About PRINT Image Matching

With PRINT Image Matching technology, the digital camera manufacturer can set critical image specific parameters for printing, such as gamma level, color space, contrast, sharpness, brightness, saturation, shadow point, highlight point, and color balance, to ensure optimum results for each digital camera model. The camera saves this ideal print information in each image data file. PRINT Image Matching-compatible printers then use this information when printing the image to ensure that they most accurately reproduce the image created by the camera. Utilizing a PRINT Image Matching-enabled digital camera, the photographer simply points and shoots in automatic mode or selects an image type like portrait, landscape, macro, scenery, or sport and snaps a picture. The print commands for photos taken in macro mode may emphasize sharpness and clarity, for example, while those taken in portrait mode could highlight soft focusing and subtle flesh tones. Additionally, the gamma setting data will reflect the original brightness of the image, while the a wider color space setting of the digital camera will provide access to previously unavailable color data resulting in truer colors overall. The photographer's original intentions are automatically reflected in the printed image. PRINT Image Matching will deliver new levels of image consistency and produce unsurpassed photo quality.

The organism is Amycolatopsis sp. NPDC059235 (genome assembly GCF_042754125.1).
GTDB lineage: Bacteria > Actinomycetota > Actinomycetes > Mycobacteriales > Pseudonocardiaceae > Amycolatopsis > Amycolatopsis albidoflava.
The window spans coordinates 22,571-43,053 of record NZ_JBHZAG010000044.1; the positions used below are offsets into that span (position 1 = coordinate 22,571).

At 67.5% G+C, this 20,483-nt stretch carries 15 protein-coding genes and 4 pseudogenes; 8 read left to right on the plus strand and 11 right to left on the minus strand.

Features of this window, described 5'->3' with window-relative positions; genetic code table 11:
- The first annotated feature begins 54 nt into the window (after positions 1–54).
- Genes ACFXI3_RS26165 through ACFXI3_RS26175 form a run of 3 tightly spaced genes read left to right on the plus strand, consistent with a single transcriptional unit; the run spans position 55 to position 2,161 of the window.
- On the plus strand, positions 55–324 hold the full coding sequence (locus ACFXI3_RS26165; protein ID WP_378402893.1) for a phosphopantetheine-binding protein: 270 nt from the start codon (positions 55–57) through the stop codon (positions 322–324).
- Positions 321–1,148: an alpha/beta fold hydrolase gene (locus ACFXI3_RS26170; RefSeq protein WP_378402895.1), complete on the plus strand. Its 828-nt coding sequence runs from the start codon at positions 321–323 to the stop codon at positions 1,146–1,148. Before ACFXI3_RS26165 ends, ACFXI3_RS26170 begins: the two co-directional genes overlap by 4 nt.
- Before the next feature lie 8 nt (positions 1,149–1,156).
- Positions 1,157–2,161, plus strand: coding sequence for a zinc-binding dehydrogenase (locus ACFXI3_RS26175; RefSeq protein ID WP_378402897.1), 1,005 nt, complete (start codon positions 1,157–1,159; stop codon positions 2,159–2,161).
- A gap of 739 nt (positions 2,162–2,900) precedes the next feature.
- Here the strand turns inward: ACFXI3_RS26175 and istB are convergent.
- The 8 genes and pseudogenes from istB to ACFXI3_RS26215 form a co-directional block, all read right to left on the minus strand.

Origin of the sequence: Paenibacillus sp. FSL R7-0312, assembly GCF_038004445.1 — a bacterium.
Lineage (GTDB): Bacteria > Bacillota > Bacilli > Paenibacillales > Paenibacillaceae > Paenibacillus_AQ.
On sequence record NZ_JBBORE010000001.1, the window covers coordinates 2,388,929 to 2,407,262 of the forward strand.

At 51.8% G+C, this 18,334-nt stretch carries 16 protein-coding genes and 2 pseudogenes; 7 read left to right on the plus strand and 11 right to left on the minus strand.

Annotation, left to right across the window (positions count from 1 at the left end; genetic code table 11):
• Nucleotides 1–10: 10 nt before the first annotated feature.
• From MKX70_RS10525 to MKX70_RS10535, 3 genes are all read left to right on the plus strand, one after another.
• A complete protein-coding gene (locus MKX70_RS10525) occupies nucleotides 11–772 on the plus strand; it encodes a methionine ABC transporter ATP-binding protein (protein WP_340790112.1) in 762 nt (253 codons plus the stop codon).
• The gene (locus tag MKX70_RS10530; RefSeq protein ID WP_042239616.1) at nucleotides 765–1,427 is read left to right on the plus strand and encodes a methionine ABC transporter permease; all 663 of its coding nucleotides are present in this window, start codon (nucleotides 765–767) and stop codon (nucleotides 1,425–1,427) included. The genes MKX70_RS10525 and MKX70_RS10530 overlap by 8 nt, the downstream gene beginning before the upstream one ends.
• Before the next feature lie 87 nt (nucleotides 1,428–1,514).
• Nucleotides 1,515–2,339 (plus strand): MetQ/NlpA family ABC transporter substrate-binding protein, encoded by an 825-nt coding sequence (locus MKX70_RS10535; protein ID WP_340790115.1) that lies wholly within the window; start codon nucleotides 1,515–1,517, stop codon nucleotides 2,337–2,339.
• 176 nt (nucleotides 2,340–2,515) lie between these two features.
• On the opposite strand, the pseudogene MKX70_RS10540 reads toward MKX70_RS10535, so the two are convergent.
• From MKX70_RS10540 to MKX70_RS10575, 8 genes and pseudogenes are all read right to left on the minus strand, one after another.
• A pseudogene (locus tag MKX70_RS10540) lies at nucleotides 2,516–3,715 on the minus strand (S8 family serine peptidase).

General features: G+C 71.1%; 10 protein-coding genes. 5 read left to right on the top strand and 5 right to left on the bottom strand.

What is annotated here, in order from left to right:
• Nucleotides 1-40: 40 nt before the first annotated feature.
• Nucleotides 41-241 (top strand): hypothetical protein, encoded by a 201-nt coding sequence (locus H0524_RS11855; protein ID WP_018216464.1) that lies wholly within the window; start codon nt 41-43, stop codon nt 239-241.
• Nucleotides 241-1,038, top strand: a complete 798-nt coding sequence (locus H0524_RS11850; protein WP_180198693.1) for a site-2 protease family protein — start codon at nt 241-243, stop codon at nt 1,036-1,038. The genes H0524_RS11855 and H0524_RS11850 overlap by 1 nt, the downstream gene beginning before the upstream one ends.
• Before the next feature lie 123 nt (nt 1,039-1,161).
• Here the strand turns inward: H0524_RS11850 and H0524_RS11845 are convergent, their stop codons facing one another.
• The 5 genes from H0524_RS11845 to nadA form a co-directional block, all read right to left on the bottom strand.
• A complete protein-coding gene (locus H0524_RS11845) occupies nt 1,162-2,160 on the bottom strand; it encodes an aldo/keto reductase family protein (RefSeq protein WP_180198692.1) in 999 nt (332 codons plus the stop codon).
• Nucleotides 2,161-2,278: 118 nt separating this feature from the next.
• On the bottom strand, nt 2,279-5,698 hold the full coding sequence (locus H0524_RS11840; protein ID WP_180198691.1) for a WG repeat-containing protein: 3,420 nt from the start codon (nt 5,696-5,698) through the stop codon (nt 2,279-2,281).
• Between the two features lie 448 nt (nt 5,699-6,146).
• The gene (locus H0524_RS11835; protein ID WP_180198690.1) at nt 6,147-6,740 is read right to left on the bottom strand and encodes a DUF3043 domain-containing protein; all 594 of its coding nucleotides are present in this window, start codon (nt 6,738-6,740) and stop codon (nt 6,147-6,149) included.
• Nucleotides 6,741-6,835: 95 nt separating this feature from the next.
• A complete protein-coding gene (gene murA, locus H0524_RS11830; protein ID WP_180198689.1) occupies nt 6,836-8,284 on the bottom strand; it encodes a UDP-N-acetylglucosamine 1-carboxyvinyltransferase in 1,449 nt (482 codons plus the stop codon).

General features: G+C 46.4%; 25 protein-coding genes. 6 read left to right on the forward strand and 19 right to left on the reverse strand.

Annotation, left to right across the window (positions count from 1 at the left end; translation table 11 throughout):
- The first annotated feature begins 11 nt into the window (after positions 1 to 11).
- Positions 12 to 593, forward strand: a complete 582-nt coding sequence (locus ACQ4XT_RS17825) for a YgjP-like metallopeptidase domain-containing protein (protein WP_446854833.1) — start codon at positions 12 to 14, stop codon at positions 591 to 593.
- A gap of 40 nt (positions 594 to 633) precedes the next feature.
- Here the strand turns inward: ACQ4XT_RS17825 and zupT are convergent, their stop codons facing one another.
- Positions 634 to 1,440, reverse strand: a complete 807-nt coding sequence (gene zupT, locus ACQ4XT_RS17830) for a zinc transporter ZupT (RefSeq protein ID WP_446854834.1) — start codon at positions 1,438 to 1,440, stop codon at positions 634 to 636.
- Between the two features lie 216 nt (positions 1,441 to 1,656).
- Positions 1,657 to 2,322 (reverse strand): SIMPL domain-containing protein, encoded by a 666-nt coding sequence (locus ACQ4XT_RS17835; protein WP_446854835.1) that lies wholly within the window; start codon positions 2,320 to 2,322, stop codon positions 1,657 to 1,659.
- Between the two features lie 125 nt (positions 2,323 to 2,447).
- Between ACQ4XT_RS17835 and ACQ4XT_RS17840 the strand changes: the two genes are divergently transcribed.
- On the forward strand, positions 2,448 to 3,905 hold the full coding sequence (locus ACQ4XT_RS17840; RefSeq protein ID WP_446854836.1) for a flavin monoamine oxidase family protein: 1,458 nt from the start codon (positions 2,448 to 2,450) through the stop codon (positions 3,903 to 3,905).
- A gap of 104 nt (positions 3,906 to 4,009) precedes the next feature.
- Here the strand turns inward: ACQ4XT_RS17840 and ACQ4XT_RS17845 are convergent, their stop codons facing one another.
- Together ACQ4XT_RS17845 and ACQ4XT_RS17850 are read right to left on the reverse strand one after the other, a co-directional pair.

Availability

PRINT Image Matching-enabled digital cameras and EPSON Stylus Photo printers will be available by Spring 2001.